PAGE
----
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August 8, 2017

Wilberforce A!ert: Iran Punishes Religious Minorities with Lengthier Sentences

At dawn, the Muslim call to prayer echoes down the streets of Tehran. About 20 miles west of the busy Iranian capitol, a Christian prisoner of conscience remains locked behind bars at the Rajai Shahr Prison in Karaj city. On July 21, Ebrahim Firouzi initiated a 10-day hunger strike to protest Iran’s increasing persecution of Christians. The 30-year-old criticized the government for what he deemed “unjust and hefty verdicts and sentences against new Christian believers and converts.”  

In August 2013, Mr. Firouzi was arrested and imprisoned during a security forces raid. Mr. Firouzi, a former Muslim, was initially charged with “propagating material against the Islamic republic, launching and leading deceptive Christian evangelical organizations, connection with anti-Islamic revolution elements abroad, and setting up Christian internet sites.”

In April 2015, he was re-sentenced to five years of imprisonment on charges of “forming a group for disrupting national security.” Mr. Firouzi has denied all charges. Disturbingly, according to the National Council of Resistance of Iran, some of the evidence used against Mr. Firouzi was the same evidence used in the previous court case for which he had already served his prison sentence. Mr. Firouzi has been denied temporary medical leave, as well as from visiting his mother who is undergoing medical treatment for cancer. As a Christian, Mr. Firouzi faces the harrowing reality of living in a country where the basic tenets of human rights and religious freedom are denied to religious minorities. 

According to the U.S. Commission on International Religious Freedom (USCIRF), the government of Iran continues to be “engaged in systematic, ongoing, and egregious violations of religious freedom, including prolonged detention, torture, and executions based primarily or entirely upon the religion of the accused.” Since 2013, USCIRF verifies that there has been an increase in arrests and imprisonments of prisoners of conscience, specifically among the religious minority communities. Due to its track record of violating religious freedom, the U.S. State Department has designated Iran as a “country of particular concern” since 1999. 

As a Muslim majority country of more than 80 million, only one percent of Iran’s population considers itself a religious minority. Some especially vulnerable religious communities include the Baha’is (more than 300,000) and Christians (nearly 300,000). In December 2016, the nonbinding Charter on Citizens’ Rights outlined provisions to respect religious freedom and freedom of thought for all Iranian citizens. However, President Hassan Rouhani and the government have continued to deny religious freedom to these religious minority communities. Over the past month, World Watch Monitor reports 12 Christians have been sentenced to lengthy prison confinement for 10 years or more because of their faith. Also, according to Open Doors World Watch List, the Iranian government arrested or imprisoned at least 193 Christians in 2016.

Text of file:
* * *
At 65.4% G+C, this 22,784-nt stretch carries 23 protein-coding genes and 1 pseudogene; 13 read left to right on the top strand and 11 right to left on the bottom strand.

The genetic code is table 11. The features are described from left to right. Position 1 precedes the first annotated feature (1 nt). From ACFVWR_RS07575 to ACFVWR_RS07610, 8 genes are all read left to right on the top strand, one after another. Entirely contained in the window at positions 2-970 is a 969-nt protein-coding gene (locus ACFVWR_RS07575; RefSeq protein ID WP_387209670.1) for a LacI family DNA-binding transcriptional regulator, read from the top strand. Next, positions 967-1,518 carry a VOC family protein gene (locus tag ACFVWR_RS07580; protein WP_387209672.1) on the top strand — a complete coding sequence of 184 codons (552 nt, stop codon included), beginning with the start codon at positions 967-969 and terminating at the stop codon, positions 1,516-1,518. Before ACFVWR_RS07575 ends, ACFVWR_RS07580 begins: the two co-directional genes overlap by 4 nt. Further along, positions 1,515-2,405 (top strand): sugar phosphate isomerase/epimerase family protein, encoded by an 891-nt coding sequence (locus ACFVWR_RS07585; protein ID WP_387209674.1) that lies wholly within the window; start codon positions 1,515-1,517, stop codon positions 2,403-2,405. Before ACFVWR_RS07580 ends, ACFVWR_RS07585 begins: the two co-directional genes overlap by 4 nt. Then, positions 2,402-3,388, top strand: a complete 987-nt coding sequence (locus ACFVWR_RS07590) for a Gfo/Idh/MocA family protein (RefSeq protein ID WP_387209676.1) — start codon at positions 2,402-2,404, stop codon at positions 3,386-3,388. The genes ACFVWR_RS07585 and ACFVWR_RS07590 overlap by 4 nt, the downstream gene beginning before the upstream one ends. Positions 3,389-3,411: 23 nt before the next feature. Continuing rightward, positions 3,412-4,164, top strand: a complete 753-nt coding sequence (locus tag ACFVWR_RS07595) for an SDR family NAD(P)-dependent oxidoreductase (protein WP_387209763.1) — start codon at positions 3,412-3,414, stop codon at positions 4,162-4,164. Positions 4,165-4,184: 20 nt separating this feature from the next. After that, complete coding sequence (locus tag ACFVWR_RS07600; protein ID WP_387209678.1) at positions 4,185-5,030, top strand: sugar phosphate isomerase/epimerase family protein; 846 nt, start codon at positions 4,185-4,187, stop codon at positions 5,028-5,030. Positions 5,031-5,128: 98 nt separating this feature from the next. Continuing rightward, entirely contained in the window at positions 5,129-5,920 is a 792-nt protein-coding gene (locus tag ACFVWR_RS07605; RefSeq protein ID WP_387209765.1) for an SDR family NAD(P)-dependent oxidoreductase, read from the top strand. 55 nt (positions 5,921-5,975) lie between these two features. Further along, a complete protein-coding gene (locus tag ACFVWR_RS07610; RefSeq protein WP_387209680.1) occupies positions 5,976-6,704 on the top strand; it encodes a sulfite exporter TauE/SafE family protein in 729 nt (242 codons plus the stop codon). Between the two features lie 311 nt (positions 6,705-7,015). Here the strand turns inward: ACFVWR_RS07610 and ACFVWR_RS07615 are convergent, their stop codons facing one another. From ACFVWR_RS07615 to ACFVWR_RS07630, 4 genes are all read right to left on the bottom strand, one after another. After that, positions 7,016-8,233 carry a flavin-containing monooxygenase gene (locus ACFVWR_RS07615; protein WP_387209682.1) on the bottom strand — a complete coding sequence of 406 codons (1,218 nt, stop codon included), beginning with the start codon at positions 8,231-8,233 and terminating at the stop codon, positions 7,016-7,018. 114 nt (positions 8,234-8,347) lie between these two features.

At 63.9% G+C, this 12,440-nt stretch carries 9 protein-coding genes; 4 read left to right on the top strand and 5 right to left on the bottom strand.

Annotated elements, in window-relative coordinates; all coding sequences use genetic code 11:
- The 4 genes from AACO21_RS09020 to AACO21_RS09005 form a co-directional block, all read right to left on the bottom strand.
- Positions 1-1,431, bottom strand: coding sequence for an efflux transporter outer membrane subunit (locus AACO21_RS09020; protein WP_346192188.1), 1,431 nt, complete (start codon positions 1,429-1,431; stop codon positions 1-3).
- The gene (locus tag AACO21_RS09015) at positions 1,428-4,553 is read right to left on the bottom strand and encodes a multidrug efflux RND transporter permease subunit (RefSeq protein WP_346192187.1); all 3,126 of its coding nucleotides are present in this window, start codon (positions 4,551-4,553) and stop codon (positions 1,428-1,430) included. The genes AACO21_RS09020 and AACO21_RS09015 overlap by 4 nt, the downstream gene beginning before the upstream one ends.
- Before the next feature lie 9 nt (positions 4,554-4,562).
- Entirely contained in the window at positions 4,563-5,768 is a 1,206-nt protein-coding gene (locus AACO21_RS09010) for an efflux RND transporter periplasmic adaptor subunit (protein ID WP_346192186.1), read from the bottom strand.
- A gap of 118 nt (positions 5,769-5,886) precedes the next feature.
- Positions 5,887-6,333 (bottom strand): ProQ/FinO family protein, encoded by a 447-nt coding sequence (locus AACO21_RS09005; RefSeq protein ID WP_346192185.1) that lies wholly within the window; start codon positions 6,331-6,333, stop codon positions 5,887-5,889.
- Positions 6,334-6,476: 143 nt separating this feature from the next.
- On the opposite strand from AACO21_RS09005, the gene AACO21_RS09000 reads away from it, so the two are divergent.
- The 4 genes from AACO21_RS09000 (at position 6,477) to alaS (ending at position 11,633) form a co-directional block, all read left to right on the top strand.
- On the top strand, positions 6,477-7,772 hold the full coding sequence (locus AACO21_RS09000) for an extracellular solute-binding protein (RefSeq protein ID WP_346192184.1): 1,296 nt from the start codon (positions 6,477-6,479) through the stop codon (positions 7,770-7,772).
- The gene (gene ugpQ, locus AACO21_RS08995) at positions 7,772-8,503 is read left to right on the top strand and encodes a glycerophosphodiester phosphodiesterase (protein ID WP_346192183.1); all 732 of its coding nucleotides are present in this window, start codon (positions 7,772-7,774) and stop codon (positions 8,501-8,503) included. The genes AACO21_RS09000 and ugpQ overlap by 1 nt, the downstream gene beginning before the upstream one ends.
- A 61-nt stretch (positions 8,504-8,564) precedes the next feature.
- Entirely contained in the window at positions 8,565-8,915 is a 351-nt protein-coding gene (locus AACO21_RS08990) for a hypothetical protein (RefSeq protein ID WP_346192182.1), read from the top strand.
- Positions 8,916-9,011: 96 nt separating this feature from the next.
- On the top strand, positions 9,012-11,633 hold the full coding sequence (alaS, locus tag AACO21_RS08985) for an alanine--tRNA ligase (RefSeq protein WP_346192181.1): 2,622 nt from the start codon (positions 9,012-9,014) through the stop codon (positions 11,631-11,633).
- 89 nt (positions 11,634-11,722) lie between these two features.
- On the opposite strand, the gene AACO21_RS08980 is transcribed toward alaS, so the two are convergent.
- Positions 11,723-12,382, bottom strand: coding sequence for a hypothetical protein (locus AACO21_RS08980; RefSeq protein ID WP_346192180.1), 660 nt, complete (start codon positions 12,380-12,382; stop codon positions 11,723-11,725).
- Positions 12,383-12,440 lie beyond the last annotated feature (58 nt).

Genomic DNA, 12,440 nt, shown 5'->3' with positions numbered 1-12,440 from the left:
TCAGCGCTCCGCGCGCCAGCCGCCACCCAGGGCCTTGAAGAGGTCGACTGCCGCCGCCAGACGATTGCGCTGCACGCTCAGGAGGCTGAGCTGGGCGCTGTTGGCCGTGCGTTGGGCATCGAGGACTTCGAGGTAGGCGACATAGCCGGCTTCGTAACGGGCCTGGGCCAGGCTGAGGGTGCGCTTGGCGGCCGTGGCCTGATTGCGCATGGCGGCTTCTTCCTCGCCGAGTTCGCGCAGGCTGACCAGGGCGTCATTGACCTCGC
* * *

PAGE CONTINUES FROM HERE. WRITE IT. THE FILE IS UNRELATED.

Mr. Firouzi is not the first among Christians to protest harsh government prison sentences with a hunger protest. Will justice be denied to a man who is only living according to the confines of his own conscience?

Take Action:

1. Read the U.S. Commission on International Religious Freedom Annual country Report on Iran.

2. Consider adopting a prisoner of conscience by praying for him or her weekly. For a list, go to

http://www.uscirf.gov/uscirfs-religious-prisoners-conscience-project

3. Start corresponding with Christians suffering persecution by visiting Christian Solidarity Worldwide.

Category: Middle East & North Africa
Region: Middle East & North Africa
Keywords: Ebrahim Firouzi,Iran,USCIRF,religious prisoner,21st Century Wilberforce Initiative,21 Century Wilberforce Initiative,21 Wilberforce,21CWI

Elisabeth Doherty

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The 21st Century Wilberforce Initiative is empowering a global movement to advance religious freedom as a universal right through advocacy, capacity building and technology.